It’s perhaps a little ironic that I was asked to write this essay because I am probably the poster child for living a life “out of balance.” Writing this piece is perhaps one more thing on my list of things-to-do.
And it’s a long list. I am working on wrapping up my own graduate work for this semester, and at the same time I am trying to dig my way out from a pile of marking that I’ve been putting off. I have committee work to attend to and have been leading worship a couple times a month at church. My kids have homework and after-school activities and appointments, and I want to be an involved husband and father (though some days, supper and family devotions together at the table might be about all the time they get from me). I have students requesting reference letters and recommendations. Exams just a week or so away, which will bring more marking. One more paper to write this semester for grad school. And I have to practice some guitar parts for leading worship next Sunday.
I’m not in a panic… yet… but I am a little stressed out.
Some people would say I need to think more about “work-life balance.” I think I understand where they are coming from: a generous admonition that “you should avoid becoming consumed with your working life, and make sure that there is space for other good things in your life as well.” But setting this up as a “balance” makes me think it’s about putting “work” on one side of the teeter-totter, “life” on the other side, and trying to make them level out. This just doesn’t ring true for me. The problem? Work is an essential, integral part of my life! It isn’t separate from the rest of my life any more than being a husband or father is separate from the rest of my life. My work life is part of my life, and an enjoyable, valuable, meaningful part at that!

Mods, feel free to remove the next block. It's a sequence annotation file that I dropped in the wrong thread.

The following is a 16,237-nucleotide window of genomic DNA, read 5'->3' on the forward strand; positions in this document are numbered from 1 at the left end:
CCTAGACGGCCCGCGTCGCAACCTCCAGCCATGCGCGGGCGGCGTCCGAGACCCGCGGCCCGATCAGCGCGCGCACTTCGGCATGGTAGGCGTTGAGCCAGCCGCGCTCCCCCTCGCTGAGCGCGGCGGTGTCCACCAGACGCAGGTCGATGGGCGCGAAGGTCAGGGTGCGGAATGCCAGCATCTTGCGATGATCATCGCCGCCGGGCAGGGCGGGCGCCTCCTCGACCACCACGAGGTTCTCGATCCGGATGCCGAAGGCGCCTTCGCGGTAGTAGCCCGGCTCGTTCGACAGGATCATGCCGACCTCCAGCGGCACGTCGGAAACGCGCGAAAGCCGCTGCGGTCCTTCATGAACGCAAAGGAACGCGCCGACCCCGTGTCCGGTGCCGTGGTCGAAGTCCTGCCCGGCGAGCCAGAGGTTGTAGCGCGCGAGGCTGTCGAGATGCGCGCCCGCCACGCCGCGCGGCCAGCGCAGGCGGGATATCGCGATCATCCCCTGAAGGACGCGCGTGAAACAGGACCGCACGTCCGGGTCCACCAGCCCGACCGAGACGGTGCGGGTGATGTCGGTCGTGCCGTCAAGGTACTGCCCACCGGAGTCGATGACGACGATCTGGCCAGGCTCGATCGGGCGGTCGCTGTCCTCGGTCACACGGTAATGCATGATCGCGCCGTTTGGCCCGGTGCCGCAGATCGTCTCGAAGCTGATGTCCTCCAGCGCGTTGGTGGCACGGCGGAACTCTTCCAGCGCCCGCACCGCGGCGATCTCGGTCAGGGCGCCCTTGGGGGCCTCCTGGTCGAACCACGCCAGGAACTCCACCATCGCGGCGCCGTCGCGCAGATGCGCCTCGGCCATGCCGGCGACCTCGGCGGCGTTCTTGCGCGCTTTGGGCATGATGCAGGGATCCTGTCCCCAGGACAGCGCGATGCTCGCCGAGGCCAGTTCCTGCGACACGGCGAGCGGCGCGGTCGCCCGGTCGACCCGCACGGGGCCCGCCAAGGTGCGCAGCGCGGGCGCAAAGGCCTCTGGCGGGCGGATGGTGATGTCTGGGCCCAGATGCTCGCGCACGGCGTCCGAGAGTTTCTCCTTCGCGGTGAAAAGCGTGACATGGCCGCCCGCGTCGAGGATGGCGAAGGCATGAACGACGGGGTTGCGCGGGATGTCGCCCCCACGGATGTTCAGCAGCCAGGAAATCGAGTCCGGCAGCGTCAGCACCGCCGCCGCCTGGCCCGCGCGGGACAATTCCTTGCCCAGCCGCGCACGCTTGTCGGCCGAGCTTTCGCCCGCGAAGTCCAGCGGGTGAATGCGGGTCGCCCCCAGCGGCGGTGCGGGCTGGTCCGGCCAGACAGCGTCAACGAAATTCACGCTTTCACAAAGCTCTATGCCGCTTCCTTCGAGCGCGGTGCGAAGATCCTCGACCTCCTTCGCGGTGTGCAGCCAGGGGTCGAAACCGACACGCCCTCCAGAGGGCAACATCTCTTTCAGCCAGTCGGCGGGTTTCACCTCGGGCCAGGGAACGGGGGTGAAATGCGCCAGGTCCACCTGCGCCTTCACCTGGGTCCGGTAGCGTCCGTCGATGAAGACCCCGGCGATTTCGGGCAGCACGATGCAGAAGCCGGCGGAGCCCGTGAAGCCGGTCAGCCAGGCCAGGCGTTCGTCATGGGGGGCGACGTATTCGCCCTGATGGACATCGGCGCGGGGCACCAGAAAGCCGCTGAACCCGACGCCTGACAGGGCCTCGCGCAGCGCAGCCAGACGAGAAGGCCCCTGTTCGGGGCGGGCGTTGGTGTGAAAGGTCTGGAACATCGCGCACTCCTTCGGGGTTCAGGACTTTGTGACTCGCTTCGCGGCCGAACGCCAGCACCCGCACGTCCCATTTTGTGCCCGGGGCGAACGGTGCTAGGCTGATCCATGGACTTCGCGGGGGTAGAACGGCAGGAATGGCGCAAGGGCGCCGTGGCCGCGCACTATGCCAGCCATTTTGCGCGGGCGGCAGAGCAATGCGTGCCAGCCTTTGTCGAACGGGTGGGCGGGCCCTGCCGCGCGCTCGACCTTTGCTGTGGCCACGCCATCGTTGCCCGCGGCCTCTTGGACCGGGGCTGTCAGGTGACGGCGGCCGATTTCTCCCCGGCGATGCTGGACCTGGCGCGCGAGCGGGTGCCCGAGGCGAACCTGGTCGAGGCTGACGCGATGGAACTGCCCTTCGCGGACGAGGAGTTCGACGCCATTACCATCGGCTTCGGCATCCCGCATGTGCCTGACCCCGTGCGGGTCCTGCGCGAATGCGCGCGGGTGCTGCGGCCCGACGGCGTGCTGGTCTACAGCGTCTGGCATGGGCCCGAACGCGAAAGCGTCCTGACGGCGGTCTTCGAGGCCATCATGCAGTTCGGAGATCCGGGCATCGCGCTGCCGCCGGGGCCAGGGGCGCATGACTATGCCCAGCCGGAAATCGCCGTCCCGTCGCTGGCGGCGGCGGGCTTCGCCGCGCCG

Perhaps “rhythm” is a better word than “balance.” I’m a musician, so this analogy makes sense to me: how do I ensure that my work life is in tempo with the other important parts of my life and not getting off the beat, taking solo stage, or dominating the rest of the band?
Right now, the struggle for me is finding the right rhythm between my work life, my ongoing doctoral studies, home and family life, and church commitments, while still carving out a little time for myself. I love all of these parts of my life, and I don’t want to lose the beat with any of them. But that’s a real challenge! There are only so many hours in a day, and sometimes, something has to give.
But it’s hard to know what. I think of myself as a team player, someone others can rely on to pitch in and help out when possible. But honestly, this can become a snare for me sometimes. I know that I tend to be a people-pleaser, and I have a hard time saying “no” to things. My challenge is this: if I have the gifts/talents/strengths to help someone who is in need of that set of gifts/talents/strengths, it feels wrong for me not to help them. I feel like I’m failing them and like I’m failing God somehow, too. I believe He is the one who has given me these gifts, after all. And I believe He has called me to use them for the good of the body — to help and support others.
Mutemath is one of my favorite bands. Their song “Blood Pressure” captures this tension I feel pretty accurately. (Actually, this could be the people-pleasers’ theme song.) The line in the song, “Why can’t you do a little more for Jesus?” sums up a lot of my experience in terms of expectations and obligations:
“Can you do a little more for Jesus? You have the gifts and talents and we really need someone to help out here.” You want me to coach the 7th grade girls’ basketball team too? You want me to serve on the Professional Development committee? You want me to serve on the church education committee? You want me to lead singing in chapel one Wednesday a month? Yes. Yes. Sure. I can do that. I can help out. I have the gifts and talents and strengths… and it almost feels sinful for me to not do my part.
I think Christian teachers (and I suspect this is not just true of teachers) often take on a lot of extra stuff because it’s expected that they will. Somehow, it’s almost a badge of honor to brag about how busy we are in Kingdom work. And so, I have always been quick to volunteer for (too many) great Kingdom tasks. I am proud to be busy in the Kingdom!